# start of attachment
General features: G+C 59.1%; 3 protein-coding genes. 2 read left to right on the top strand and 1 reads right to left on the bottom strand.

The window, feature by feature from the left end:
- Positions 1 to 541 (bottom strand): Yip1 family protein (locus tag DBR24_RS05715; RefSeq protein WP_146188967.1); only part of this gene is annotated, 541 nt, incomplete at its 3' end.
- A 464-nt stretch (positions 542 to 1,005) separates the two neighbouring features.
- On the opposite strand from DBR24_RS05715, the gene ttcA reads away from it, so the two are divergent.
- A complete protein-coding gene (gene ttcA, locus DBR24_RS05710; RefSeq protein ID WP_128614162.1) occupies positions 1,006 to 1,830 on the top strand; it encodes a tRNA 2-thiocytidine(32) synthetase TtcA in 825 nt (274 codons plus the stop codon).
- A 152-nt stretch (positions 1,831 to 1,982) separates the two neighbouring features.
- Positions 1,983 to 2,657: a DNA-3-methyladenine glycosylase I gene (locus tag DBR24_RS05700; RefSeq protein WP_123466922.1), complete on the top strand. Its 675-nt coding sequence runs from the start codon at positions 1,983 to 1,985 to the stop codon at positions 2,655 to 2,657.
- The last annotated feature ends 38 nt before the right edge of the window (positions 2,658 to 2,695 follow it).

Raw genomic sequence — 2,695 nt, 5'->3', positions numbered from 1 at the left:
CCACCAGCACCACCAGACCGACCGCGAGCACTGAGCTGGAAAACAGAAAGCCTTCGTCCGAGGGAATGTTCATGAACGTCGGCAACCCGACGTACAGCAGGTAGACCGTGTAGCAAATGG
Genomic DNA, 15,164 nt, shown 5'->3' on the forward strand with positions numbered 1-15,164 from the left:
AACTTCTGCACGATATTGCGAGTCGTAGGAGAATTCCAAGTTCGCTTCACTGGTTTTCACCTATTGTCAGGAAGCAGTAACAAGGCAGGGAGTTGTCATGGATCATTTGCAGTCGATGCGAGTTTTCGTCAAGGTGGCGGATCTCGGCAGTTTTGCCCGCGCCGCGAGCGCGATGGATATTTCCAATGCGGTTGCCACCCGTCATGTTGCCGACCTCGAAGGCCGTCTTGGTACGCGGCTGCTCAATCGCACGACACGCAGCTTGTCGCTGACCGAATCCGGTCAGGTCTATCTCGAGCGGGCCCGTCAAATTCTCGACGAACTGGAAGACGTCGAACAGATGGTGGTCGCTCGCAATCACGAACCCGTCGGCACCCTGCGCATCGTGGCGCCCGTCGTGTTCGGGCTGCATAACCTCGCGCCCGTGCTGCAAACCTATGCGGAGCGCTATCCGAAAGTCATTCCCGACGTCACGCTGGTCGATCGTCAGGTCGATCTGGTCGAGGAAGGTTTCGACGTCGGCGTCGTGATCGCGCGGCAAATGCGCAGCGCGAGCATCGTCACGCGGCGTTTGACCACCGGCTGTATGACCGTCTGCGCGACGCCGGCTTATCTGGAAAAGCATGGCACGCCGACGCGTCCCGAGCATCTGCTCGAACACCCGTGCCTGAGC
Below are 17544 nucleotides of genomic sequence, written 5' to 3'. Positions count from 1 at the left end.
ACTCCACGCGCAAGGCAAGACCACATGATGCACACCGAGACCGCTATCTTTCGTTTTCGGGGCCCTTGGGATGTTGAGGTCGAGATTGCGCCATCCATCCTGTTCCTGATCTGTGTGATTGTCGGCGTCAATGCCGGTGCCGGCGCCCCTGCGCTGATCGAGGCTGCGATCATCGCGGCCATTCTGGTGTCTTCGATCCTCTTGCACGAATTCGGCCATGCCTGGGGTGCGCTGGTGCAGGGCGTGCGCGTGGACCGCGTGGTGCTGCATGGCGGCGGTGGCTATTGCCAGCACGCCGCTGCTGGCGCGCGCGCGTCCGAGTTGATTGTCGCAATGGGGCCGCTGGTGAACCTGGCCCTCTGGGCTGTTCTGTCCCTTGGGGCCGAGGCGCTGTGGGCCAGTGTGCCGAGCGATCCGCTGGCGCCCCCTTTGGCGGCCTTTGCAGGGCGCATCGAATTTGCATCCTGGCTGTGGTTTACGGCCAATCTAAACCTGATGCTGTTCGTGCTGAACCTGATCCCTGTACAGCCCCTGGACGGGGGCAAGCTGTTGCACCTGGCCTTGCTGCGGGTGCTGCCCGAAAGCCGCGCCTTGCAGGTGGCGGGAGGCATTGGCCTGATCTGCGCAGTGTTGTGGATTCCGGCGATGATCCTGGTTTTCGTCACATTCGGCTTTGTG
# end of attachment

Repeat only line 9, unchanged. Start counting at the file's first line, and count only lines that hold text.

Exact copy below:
- The last annotated feature ends 38 nt before the right edge of the window (positions 2,658 to 2,695 follow it).